ACMI is an acronym that stands for 'Aircraft, Crew, Maintenance, Insurance' which are the four pillar of leasing by one operator to another. This type of 'wet' lease means that the aircraft is airworthy and ready to fly immediately the contract is signed (a 'dry' lease is just for the aircraft). The lessee brands the flight and sells tickets, but the owner does the rest (e.g. flight planning, crew training and rosters, maintenance, etc.). A 'wet' lease is used when a company has no backup aircraft, or by virtual operators such as holiday charter companies. It can also be used to optimise fleet availability and cover big seasonal variations. When a company collapses new routes suddenly appear, and companies might 'wet' lease because they don't have free aircraft and crews and can't exploit immediately those new routes. The only problem with a ACMI lease is that it is the most expensive way to get an aircraft. And remember if you want to buy a new aircraft you might have to wait years for delivery.
With the recently problem with the Boeing 737 MAX many companies had crews, etc. but no planes, so they 'dry' leased some, i.e. just rented the aircraft.
There exists also a 'damp' lease, where a company leases some but not all of the ACMI features, e.g. they may have newly recruited crews, but no additional pilots.
The best figures I've seen for a ACMI 'wet' lease of a A320 was $687,500 per month. The lease was based upon what is called a 'block hour' (chock-to-chock) lease rate of $2750, and 250 hours/month. It included the aircraft, crew and crew scheduling, maintenance and ground engineering, third-party insurance, and operation flight plans. It excluded fuel, landing and terminal charges, passenger and cargo handling, airport taxes, parking and push-back services, etc., all dry goods, catering, cabin cleaning and servicing, airport security, over-flight permits, custom taxes, travel costs for crew, hangar space, spare parts, insurance for passengers and baggage, etc….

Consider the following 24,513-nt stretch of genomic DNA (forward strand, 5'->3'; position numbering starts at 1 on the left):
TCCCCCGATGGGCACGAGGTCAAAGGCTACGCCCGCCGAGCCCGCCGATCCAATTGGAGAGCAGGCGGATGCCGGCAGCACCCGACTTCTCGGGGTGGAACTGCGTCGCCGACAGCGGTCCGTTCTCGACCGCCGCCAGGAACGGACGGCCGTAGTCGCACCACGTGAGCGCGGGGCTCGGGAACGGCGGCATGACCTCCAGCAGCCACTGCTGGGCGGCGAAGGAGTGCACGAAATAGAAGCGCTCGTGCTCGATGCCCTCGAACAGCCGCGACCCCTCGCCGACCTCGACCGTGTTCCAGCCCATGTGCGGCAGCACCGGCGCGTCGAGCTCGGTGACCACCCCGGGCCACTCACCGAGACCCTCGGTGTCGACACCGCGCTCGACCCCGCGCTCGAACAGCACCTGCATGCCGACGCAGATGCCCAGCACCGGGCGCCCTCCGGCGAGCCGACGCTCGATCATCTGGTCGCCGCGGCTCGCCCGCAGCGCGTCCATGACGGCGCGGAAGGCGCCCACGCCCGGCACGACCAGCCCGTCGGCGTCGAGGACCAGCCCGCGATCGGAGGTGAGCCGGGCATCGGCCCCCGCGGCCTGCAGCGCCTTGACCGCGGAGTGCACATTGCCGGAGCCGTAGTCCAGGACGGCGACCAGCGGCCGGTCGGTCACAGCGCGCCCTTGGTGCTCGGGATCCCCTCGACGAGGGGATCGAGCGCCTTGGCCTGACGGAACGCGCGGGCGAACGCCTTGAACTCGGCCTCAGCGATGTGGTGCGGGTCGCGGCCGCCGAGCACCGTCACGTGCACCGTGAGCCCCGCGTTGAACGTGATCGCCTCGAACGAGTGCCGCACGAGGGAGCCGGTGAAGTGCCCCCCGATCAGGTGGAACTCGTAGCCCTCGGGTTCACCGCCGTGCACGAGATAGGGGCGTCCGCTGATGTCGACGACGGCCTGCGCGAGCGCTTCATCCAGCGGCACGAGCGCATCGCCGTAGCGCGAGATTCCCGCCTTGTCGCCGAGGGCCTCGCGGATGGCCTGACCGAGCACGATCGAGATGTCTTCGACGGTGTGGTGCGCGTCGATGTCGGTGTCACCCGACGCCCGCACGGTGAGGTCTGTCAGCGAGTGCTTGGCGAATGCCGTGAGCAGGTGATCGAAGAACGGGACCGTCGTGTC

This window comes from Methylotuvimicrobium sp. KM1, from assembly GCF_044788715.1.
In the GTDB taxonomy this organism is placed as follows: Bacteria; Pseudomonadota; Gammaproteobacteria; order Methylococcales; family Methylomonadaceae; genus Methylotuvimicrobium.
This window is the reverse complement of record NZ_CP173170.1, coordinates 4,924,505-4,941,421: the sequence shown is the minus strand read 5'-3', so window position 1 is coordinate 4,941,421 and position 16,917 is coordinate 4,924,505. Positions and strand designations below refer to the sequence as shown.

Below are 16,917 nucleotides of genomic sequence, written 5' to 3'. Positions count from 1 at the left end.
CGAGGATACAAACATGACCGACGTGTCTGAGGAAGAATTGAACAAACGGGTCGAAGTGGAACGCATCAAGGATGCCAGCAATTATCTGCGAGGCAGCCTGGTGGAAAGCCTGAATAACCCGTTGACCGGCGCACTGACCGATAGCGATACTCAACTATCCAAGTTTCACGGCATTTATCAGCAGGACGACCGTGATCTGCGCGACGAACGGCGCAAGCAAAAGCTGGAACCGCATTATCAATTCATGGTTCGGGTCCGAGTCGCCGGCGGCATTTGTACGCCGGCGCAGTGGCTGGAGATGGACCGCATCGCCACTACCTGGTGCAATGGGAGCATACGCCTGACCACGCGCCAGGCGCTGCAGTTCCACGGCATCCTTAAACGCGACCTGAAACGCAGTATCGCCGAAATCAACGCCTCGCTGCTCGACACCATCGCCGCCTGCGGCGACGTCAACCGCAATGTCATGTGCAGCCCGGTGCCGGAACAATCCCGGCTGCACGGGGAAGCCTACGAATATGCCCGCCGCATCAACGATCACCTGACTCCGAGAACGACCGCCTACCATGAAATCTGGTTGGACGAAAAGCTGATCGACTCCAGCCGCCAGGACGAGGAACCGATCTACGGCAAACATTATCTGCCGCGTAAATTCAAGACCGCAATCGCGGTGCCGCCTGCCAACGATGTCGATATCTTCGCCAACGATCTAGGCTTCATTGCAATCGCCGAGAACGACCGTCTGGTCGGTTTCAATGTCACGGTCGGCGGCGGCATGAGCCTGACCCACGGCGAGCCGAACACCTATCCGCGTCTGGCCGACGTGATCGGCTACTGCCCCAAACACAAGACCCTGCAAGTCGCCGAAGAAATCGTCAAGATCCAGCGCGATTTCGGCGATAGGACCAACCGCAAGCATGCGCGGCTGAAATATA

Today something between 40% and 50% of all aircraft are leased, representing more than 12,000 aircraft. But this is not all the story. Most leasing companies own narrow-body aircraft such as the A320 or Boeing 737. They provide the best profit margins and cost the least when switching lessees. If you buy a single A320 it could cost you more than $100 million. Lease companies buy in bulk with big discounts, and they maintain well the aircraft for re-sale. Recently one report suggested that discounts of around 55% could be obtained for a new Boeing 787-9 (that's $132 million instead of $292 million). If the lessor can't sell the old aircraft, they can break it down for spare parts. The risks are also high, since lessees go bankrupt and there is an overcapacity in the leasing market.
Just to put a few figures on the idea of aircraft leasing, in 2018 the top 25 lease operators owned nearly 8,000 aircraft, with just over 300 in storage, and another 2,800 on order. The biggest lease operator had more than 1,000 aircraft leased to more than 200 different operators. Less than 40 aircraft were in storage, and they had placed orders for nearly 400 new aircraft.
I'm told that many airline companies keep their aircraft off their balance sheet by placing them in a separate legal entity. The lessor receives cash from the leasing of the aircraft, and attracts investors because the aircraft is a solid collateral that could be repossessed if necessary. The lessee can deduct the full rental payment as an expense. The lease is not a debt on the balance sheet, but depreciation cannot be deducted nor equity created because the aircraft is not on the balance sheet. It appears that there are also hybrid options where the lessee can deduct depreciation, where the lease is considered a debt, and where the lessee can later decide to acquire ownership or not.
The top six aircraft leasing companies registered a return on equity (ROE) for 2015 of between 6.9% and 19.5%.